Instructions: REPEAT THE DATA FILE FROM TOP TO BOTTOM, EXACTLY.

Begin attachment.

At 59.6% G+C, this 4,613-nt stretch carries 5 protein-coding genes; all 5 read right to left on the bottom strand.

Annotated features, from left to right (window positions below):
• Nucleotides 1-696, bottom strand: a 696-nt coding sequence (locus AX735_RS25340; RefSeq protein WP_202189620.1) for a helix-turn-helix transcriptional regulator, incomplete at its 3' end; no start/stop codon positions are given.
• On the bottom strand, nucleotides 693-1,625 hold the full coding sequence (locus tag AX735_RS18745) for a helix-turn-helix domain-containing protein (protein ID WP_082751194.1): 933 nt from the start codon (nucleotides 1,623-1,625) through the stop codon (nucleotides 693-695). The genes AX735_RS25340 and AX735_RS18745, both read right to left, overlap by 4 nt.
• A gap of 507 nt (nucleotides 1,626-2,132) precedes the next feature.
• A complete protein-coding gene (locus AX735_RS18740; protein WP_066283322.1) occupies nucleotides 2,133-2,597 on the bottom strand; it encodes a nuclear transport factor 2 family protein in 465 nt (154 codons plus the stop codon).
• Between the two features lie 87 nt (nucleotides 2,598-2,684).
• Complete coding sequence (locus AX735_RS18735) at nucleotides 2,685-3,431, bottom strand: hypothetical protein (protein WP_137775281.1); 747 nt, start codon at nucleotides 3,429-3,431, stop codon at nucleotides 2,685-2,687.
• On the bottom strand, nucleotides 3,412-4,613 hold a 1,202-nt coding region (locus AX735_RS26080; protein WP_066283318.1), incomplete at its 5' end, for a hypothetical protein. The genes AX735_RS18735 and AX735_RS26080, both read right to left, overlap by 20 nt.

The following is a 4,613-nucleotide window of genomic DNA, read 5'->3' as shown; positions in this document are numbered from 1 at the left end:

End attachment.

At 59.6% G+C, this 4,613-nt stretch carries 5 protein-coding genes; all 5 read right to left on the bottom strand.

Annotated features, from left to right (window positions below):
• Nucleotides 1-696, bottom strand: a 696-nt coding sequence (locus AX735_RS25340; RefSeq protein WP_202189620.1) for a helix-turn-helix transcriptional regulator, incomplete at its 3' end; no start/stop codon positions are given.
• On the bottom strand, nucleotides 693-1,625 hold the full coding sequence (locus tag AX735_RS18745) for a helix-turn-helix domain-containing protein (protein ID WP_082751194.1): 933 nt from the start codon (nucleotides 1,623-1,625) through the stop codon (nucleotides 693-695). The genes AX735_RS25340 and AX735_RS18745, both read right to left, overlap by 4 nt.
• A gap of 507 nt (nucleotides 1,626-2,132) precedes the next feature.
• A complete protein-coding gene (locus AX735_RS18740; protein WP_066283322.1) occupies nucleotides 2,133-2,597 on the bottom strand; it encodes a nuclear transport factor 2 family protein in 465 nt (154 codons plus the stop codon).
• Between the two features lie 87 nt (nucleotides 2,598-2,684).
• Complete coding sequence (locus AX735_RS18735) at nucleotides 2,685-3,431, bottom strand: hypothetical protein (protein WP_137775281.1); 747 nt, start codon at nucleotides 3,429-3,431, stop codon at nucleotides 2,685-2,687.
• On the bottom strand, nucleotides 3,412-4,613 hold a 1,202-nt coding region (locus AX735_RS26080; protein WP_066283318.1), incomplete at its 5' end, for a hypothetical protein. The genes AX735_RS18735 and AX735_RS26080, both read right to left, overlap by 20 nt.

The following is a 4,613-nucleotide window of genomic DNA, read 5'->3' as shown; positions in this document are numbered from 1 at the left end: